“Every year, roles change, and it takes longer for some guys to adjust and accept the change,” he said. “And sometimes the senior year can be tough on guys. Some want to play beyond college and get wrapped up about things they can’t control. You’ve got to focus on the now.”

With the games looming on the Bulldogs schedule between now and the holidays (when Sandelin will be coaching Team USA at the World Junior Championships), focusing on the now shouldn’t be a problem. After this weekend’s series at St. Cloud State, the Bulldogs travel to Wisconsin for a pair, then have home series with North Dakota and Denver.

The results of that octet will go a long way toward determining whether Bulldog fans will be smiling again on Christmas morning.

Great Weekend Getaway
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Michigan at Wisconsin (Sat.)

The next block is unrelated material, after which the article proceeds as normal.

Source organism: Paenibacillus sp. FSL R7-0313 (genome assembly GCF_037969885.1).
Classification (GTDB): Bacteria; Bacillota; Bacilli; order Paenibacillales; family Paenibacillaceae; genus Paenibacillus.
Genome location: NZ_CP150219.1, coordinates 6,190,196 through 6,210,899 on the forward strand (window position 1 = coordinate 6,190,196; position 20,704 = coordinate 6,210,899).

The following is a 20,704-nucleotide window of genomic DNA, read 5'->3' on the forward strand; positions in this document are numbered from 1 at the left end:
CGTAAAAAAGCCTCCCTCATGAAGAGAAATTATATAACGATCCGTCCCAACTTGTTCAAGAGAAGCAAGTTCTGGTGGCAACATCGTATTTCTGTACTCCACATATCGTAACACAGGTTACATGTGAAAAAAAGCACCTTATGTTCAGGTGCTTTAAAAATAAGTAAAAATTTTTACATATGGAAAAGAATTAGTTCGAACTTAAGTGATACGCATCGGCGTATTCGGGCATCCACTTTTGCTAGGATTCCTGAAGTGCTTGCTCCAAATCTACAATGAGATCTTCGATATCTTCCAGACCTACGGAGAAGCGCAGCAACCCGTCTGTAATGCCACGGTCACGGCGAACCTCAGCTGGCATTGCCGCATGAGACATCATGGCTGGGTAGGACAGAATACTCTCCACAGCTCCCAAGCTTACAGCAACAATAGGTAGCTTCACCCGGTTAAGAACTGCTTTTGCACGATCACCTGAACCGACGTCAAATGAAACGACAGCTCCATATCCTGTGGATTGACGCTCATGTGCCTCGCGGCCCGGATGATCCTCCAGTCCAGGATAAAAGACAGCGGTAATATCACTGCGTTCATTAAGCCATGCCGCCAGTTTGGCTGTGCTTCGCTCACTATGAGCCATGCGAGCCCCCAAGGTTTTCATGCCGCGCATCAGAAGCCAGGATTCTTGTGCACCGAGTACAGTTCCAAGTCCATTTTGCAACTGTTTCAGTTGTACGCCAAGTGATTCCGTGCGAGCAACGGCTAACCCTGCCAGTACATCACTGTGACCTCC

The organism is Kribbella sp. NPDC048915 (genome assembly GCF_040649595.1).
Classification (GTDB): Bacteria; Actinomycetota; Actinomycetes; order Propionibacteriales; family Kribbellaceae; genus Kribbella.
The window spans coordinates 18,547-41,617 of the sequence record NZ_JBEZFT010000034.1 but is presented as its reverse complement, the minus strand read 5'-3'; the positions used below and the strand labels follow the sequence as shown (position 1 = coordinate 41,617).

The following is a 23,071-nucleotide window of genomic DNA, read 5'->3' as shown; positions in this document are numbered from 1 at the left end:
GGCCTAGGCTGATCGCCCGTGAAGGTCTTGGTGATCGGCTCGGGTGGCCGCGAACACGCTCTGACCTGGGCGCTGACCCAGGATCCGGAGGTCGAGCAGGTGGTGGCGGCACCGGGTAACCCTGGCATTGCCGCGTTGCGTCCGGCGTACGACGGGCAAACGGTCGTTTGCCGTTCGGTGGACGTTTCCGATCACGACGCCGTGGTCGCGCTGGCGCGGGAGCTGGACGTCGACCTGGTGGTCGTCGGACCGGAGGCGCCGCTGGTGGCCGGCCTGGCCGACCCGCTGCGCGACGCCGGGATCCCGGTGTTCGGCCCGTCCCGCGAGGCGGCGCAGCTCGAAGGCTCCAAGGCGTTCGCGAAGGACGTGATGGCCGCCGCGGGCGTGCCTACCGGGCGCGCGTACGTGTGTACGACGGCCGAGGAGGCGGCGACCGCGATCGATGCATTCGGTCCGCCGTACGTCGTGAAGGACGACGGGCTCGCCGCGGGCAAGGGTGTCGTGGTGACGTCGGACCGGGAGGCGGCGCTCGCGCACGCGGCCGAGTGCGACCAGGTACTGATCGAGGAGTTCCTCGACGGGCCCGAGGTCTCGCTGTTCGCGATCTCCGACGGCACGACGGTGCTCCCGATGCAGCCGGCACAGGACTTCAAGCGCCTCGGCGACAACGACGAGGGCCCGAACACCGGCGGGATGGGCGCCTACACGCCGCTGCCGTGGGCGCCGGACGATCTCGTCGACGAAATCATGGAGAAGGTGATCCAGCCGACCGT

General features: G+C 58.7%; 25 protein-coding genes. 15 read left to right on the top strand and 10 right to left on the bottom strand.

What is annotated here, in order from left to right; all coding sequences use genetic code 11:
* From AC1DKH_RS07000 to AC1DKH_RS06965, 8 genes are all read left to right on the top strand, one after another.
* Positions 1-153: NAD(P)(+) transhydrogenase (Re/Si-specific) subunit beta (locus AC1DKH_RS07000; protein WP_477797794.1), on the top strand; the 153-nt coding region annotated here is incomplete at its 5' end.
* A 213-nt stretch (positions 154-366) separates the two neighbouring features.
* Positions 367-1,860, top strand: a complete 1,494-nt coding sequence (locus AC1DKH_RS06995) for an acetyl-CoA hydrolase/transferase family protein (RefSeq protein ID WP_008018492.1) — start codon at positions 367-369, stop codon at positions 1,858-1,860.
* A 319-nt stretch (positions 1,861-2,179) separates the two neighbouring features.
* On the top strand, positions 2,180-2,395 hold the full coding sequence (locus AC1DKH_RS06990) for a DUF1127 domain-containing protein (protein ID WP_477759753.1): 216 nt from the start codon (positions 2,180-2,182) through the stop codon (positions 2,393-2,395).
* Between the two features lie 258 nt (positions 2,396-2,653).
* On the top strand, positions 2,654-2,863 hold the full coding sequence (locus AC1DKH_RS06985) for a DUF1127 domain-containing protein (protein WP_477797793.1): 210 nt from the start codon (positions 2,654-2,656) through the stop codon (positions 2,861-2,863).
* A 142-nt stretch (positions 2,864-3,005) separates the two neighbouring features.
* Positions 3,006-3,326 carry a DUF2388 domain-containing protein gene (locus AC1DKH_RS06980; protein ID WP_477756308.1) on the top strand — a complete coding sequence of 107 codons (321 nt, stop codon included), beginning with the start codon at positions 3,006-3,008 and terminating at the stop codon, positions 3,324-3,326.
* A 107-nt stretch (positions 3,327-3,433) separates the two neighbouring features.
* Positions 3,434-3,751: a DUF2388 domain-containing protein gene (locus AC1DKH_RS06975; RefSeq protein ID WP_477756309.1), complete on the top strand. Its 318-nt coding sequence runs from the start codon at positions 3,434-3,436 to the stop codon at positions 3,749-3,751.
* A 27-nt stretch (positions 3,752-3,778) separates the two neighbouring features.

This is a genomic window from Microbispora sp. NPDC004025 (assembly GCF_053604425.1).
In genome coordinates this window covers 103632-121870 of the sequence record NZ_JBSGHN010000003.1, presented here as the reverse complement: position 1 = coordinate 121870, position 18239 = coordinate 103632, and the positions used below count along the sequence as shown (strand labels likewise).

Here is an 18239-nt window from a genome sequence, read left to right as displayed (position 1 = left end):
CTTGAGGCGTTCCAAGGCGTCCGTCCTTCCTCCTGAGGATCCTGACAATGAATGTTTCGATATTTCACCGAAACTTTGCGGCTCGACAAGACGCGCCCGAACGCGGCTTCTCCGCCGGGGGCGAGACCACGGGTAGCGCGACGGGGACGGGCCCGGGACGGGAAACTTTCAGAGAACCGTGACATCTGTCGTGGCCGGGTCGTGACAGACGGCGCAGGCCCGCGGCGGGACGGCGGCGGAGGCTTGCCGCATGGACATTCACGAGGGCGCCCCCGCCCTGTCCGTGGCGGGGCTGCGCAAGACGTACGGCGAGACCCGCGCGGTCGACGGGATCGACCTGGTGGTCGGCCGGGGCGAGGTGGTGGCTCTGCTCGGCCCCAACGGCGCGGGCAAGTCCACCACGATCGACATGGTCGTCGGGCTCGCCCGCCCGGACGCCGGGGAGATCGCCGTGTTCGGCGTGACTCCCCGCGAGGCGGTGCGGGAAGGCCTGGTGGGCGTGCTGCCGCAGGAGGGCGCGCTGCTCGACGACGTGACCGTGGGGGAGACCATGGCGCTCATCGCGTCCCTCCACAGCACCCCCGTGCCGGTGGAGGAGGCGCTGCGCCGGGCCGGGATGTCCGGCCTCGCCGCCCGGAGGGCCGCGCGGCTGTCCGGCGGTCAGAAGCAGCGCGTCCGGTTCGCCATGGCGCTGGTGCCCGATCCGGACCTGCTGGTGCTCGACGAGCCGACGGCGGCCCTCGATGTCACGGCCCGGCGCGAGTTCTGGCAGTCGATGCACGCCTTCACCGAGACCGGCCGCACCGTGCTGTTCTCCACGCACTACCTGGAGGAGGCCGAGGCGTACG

Both teams could be on one-game losing streaks by the time they meet Saturday night at the Kohl Center, but in any case, it’ll be No. 1 versus No. 2 when Michigan faces Wisconsin in Madison. The Badgers got some offensive diversity in their game last weekend while sweeping Alaska Anchorage and Wisconsin is hoping to repeat its College Hockey Showcase performance of last year, when Bucky won a pair in the weekend series for the first time ever. And we’re sorry Badger fans, but we checked with our good friend Jen at the Big Ten and the answer is no, a hockey win over the Wolverines will not get your football team into the Rose Bowl.

While You’re There: A good friend used to be impressed by the amazing array of pubs, restaurants, street life, shopping, nightlife and general fun one sees walking down Madison’s famed State Street. Then he took a trip to New Orleans and upon returning said, “Bourbon Street at any time of day or night makes State Street look like an outdoor concert by the Wiggles.” Still, real hockey people still love south-central Wisconsin’s most famed pedestrian mall, and we’ll take a tall pilsner and a sausage at State Street Brats over a mint julep and seafood gumbo any day.